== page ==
The annual housing market report for 2016 provides insight not only into the past year, but for the upcoming year as well. 2016 saw the election of a new president which means there will be changes in federal policies on the housing market and real estate. The new president, Donald Trump, has a history of real estate experience. He’s indicated interest in investing in infrastructure development as well as the development of new housing and construction. This is intriguing for the future of residential real estate, according to the annual report on the Triangle Region Housing Market.
Interest Rates and Mortgage Rates
Interest rates on homes did not rise as predicted. But like the year prior the Federal Reserve waited until December to create a short-term rate increase. With that in mind, 2017 interest rates are expected to increase over the year. The economy is healthy, unemployment is at a nine-year low, and wages are higher. The market outlook is positive.
2017 is expected to see mortgage rates stay below 5.0 percent. Rates aren’t expected to grow by more than .75 percent throughout the year. If mortgage rates begin to climb higher, there’s a possibility for rate lock. This means that homeowners may stay in their current housing situation instead of trading their property for a higher-rate property. If this situation occurs, it might affect the availability of affordable homes and a strain on the already-struggling housing inventory.
Listings, New Construction, and Sales
Inventory of homes in 2016 was lower than other years in a year-by-year comparison. Low home inventory is expected for 2017, too. At the end of 2016, there were 7,447 active listings. New listings increased by 4.2 percent, helping 2016 to finish out with 46,193 listings. Most new listings, compared to 2015, came from East Durham, Central Durham, Knightdale/Wendell/Zebulon, Inside the Beltline, and in Chatham County. The top five areas in the Triangle where the inventory of homes for sale increased from 2015 are Wake Forest, Hillsborough, Durham, Inside the Beltline, and in Chapel Hill or Carrboro.
New homes are being built. In the Triangle region in 2016, new construction built an inventory of 31,126 units. Compared to 2015 where new construction built 28,512 units, 2016 shows positive growth. In 2016, Chatham County, Johnston County, Knightdale, Wake Forest, Fuquay Varina, and Holly Springs had the most new construction in the Triangle region.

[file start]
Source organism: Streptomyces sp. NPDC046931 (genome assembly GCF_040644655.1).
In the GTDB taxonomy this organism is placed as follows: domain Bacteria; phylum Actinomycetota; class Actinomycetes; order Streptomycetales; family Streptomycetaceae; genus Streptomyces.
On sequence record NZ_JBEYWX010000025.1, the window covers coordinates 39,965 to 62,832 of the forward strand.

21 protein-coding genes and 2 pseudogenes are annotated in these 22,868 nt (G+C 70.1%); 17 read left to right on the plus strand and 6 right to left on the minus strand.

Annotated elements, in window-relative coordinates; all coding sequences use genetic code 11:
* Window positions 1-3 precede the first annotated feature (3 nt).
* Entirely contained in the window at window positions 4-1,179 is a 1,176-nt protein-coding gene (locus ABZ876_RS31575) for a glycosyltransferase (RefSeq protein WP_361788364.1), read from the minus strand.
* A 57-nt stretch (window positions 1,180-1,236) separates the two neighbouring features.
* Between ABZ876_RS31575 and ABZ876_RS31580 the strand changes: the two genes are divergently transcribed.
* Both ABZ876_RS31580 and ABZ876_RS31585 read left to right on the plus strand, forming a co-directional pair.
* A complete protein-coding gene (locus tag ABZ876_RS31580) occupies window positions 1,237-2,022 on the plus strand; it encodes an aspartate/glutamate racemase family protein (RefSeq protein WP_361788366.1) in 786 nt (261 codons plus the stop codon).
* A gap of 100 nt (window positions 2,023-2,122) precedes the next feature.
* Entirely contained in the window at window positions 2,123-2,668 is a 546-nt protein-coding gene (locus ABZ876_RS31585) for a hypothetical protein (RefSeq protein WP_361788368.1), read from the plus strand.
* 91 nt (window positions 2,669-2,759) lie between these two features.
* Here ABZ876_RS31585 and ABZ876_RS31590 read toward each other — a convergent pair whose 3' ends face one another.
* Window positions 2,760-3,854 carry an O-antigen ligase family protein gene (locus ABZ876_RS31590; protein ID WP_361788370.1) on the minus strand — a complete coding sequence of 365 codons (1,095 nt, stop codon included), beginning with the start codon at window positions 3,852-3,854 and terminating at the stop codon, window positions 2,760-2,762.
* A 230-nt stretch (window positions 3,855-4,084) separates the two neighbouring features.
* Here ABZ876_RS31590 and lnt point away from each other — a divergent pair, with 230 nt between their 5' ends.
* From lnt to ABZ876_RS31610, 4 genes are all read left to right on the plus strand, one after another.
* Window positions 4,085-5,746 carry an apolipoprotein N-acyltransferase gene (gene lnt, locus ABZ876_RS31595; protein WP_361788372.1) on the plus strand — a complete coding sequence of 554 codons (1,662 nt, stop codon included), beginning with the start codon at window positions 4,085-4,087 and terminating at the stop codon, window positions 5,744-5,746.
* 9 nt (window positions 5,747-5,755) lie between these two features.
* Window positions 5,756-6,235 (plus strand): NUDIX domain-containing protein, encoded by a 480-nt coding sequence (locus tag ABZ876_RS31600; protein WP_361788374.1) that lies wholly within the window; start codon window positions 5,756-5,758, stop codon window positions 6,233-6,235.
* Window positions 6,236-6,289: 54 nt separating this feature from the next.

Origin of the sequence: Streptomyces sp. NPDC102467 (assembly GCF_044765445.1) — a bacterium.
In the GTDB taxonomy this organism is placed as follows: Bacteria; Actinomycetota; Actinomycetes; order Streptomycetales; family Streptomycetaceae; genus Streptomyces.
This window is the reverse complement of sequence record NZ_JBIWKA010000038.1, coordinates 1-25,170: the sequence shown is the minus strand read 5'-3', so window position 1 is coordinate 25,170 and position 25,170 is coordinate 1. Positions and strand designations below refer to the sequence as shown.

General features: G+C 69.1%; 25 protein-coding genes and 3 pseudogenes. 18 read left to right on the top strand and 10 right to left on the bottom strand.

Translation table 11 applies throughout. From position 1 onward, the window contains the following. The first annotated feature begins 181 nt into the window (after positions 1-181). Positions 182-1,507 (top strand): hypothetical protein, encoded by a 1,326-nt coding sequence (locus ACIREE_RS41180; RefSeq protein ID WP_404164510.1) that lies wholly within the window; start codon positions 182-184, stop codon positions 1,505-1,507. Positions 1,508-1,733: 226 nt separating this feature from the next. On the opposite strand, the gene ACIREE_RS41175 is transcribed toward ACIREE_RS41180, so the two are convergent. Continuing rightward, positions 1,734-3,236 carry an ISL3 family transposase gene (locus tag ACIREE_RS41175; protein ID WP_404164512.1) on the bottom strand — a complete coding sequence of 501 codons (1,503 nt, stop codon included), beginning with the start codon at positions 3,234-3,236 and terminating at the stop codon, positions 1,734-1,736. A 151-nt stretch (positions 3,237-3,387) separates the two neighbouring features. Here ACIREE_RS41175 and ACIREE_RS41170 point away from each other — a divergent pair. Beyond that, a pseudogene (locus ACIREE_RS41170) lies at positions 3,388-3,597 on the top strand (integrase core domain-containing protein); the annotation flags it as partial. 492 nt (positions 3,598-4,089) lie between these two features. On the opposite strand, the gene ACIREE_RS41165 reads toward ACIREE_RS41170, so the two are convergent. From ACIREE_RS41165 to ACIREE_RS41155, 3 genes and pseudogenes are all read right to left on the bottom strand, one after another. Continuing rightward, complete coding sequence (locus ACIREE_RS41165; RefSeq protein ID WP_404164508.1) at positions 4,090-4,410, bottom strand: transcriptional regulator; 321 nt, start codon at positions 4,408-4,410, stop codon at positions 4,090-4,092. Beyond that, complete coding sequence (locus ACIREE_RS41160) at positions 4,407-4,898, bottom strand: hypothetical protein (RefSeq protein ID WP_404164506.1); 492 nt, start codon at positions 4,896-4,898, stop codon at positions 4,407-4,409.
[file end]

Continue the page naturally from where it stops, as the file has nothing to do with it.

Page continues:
However, houses are not being built quick enough. New construction in the Triangle area is approximately at half the rate of the rest of the country. Even though there is a lot of new construction, there are a large number of properties being developed as expensive rental units.
The sales in the region also showed some positive growth. Under Contract sales and Closed sales both increased in 2016. Under Contract sales saw a 9.7 percent increase, while Closed sales saw a 10.1 percent increase. In comparison to 2015, East Durham, Johnston County, Knightdale, Zebulon, Wendell and Durham County saw the most closed sales. Overall in 2016, the Carey, Apex, and Morrisville saw 5,287 homes total in closed sales alone.
Over the last year, home prices rose. In the Triangle region, Durham, Knightdale, Wendell, Zebulon, Garner, Cary, Apex ,and Morrisville showed the most change in median sales prices in comparison with 2015. The lowest amount of change occured in Raleigh, Hillsborough, Orange County, Chapel Hill, and Carrboro. The median sales for 2016 hovered around $232,000 which is a 5.5 percent raise. This is, in fact, a symptom of low home inventory. When the demand outweighs the supply, prices rise. In 2017, there’s an expected home price increase, but it should be at a slower rate than that of 2016.
In 2016, sellers received 97.5 percent of their list price. Sellers in Hillsborough, Durham, and Garner saw the most change in percentage of original listing price received at sale. This is a year over year increase of .9 percent; and good news for sellers. A predicted increase of price of homes in 2017 will likely encourage an increase in list price received at sale.
Who Will Be Looking to Buy in 2017?
Even though it might seem logical to look at millennials as the next wave of home buyers, there are factors that are contributing to their lack of participation in the housing market of the Triangle area. Some analysis suggests that it’s a bit of a cultural shift for this generation; they’re doing things differently. Many are opting away from early marriage, family life, or they’re making attempts to get rid of student loan debt. Some could be uneasy real estate investment in the wake of the last recession.
Baby boomers will likely make up a major group of home buyers this year. Refocusing investment from the stock market to real estate is an option for this generation in the wake of the election. The new administration creates a period of expected change, and it has encouraged this demographic to look at a higher price-range homes to invest their wealth in.